Long-time Louisiana weatherman Jay Roberts was accidentally strangled to death today after he got caught in the 10:00 am ‘spaghetti model’ forecast for Hurricane Ian and couldn’t get out.
“It was like something out of a science fiction movie,” said cameraman Bryce Peebles. “He was giving his report for the Noon broadcast, using the Accu-Weather Double Doppler Realistic 3D Projection Radar, and I guess he got a little too close. He accidentally fell back into the green screen, and he… just kept going.”
A source at WAAP-TV said Roberts got his legs caught in the European ECMF ‘spaghetti’ track and tried to pull himself free by grabbing onto the NHC ‘spaghetti‘ track. But that track got tangled around his arms and he couldn’t reach the edge of the probability cone.
“He fell further in, and either the NOAA track or the UKMet track got wrapped around his neck. There was nothing we could do,” said the source.
Fellow Louisiana weatherman, Neil Bleu, was devastated by the news.
“This is so tragic. If it had happened with the 4:00 pm spaghetti model, Jay would have survived. The tracks were much closer together and further to the West.”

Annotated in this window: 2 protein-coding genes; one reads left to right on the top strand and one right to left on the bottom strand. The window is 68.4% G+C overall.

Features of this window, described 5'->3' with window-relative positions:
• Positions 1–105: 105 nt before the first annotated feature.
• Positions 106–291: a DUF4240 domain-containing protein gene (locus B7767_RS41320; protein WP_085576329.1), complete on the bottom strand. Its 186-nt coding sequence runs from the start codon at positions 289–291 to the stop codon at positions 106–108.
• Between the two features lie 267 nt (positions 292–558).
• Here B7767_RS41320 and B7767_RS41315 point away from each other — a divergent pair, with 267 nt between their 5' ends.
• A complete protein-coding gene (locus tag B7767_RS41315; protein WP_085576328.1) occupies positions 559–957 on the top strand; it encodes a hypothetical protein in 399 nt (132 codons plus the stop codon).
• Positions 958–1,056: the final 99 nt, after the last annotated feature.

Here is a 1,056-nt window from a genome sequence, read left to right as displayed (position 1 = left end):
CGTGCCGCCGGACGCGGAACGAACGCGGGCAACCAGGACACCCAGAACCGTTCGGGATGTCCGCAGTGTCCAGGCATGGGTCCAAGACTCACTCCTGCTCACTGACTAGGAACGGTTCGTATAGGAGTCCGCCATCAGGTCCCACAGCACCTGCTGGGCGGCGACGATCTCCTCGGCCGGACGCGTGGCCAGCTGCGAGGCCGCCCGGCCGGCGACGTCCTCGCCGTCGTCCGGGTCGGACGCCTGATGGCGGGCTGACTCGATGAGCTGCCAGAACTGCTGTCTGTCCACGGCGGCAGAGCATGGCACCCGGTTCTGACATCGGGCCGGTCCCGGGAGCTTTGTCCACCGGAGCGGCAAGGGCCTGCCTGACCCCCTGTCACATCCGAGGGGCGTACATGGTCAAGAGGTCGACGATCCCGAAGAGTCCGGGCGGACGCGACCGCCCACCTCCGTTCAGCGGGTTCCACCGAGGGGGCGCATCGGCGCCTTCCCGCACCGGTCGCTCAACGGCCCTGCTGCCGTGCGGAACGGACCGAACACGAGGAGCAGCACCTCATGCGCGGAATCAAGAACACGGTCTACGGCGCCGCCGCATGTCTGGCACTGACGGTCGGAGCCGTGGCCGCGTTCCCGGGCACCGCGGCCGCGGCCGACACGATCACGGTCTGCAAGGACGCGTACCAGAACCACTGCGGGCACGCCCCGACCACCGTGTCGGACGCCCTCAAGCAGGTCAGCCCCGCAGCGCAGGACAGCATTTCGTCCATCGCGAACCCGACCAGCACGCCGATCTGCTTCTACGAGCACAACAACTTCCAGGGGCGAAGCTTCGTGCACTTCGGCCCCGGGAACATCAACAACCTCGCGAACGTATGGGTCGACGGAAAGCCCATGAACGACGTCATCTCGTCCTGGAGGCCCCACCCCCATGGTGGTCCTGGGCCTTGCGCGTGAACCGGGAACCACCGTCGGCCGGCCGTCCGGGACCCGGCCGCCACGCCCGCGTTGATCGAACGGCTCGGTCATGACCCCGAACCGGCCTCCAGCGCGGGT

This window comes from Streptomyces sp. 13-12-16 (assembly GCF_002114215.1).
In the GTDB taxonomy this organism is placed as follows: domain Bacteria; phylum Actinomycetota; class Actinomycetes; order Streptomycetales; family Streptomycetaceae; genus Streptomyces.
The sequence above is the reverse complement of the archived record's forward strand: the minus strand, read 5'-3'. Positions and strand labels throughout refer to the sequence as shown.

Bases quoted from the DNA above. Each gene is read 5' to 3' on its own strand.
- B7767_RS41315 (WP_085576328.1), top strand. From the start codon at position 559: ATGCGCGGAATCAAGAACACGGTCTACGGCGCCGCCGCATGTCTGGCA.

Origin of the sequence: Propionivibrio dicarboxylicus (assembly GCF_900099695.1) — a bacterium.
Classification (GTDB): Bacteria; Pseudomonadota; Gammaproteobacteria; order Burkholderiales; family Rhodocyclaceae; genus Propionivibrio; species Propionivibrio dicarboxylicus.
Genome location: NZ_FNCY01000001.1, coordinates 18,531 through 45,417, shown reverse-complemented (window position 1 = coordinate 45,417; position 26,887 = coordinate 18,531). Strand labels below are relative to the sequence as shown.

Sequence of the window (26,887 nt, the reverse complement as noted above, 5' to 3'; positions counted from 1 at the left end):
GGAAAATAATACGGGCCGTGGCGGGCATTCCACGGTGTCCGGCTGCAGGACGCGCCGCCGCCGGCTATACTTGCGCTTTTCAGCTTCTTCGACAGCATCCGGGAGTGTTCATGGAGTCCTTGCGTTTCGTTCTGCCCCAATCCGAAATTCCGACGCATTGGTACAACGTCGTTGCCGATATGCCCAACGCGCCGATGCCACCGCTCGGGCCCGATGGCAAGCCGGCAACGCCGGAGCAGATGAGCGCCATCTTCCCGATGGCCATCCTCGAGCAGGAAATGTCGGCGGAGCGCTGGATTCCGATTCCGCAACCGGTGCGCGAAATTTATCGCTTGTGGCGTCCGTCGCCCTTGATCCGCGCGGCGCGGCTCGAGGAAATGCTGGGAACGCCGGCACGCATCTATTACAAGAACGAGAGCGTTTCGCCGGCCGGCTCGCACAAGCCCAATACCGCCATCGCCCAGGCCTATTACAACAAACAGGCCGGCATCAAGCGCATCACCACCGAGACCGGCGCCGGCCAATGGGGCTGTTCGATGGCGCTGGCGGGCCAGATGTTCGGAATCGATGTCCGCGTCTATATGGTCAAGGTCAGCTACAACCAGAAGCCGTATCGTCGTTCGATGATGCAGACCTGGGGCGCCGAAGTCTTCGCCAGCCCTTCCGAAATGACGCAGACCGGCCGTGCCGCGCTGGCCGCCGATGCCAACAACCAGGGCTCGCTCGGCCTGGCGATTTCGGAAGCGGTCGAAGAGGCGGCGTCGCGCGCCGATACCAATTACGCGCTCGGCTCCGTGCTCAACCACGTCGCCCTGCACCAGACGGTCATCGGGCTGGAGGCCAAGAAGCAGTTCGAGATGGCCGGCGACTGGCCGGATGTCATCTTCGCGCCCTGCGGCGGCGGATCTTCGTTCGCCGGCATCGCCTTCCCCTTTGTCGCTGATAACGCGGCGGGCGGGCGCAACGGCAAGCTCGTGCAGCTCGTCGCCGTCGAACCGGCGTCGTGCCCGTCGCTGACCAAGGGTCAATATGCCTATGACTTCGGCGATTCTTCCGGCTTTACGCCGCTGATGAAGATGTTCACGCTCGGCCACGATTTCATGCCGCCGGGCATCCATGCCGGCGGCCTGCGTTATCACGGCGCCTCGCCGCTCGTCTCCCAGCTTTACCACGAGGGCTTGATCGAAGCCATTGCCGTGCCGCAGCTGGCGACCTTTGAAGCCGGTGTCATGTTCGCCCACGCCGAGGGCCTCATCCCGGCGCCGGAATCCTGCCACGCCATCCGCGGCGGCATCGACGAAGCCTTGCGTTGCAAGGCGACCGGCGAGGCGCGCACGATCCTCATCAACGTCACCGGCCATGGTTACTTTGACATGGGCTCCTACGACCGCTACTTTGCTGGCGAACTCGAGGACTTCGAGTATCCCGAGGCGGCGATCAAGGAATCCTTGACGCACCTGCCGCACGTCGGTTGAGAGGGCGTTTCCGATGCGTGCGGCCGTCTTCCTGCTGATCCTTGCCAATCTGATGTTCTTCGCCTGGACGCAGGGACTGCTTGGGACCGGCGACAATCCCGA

Upon the news of Roberts’ unexpected passing, Bleu predicted an 89% chance of downpours from the faces of the station’s viewers this evening through Sunday. He also predicted a 60% chance of Roberts’ wake on Monday, with burial either Tuesday or early Wednesday, depending on what happens with that upper-level high coming in from Texas.
A legendary Louisiana weatherman, Roberts found immense popularity through his “tell ’em what they want to hear” approach to reporting the forecast that viewers found comforting. He would take an online poll before every broadcast and basically went with whatever got the most votes.
“The truth can be so harsh, and who needs that these days? There’s so much bad and fake news today that people just want to hear good news and Jay gave it to them,” Bleu commented. “Jay’s forecasts may not have been correct 80-90% of the time, but, hey, that’s the life of a meteorologist.”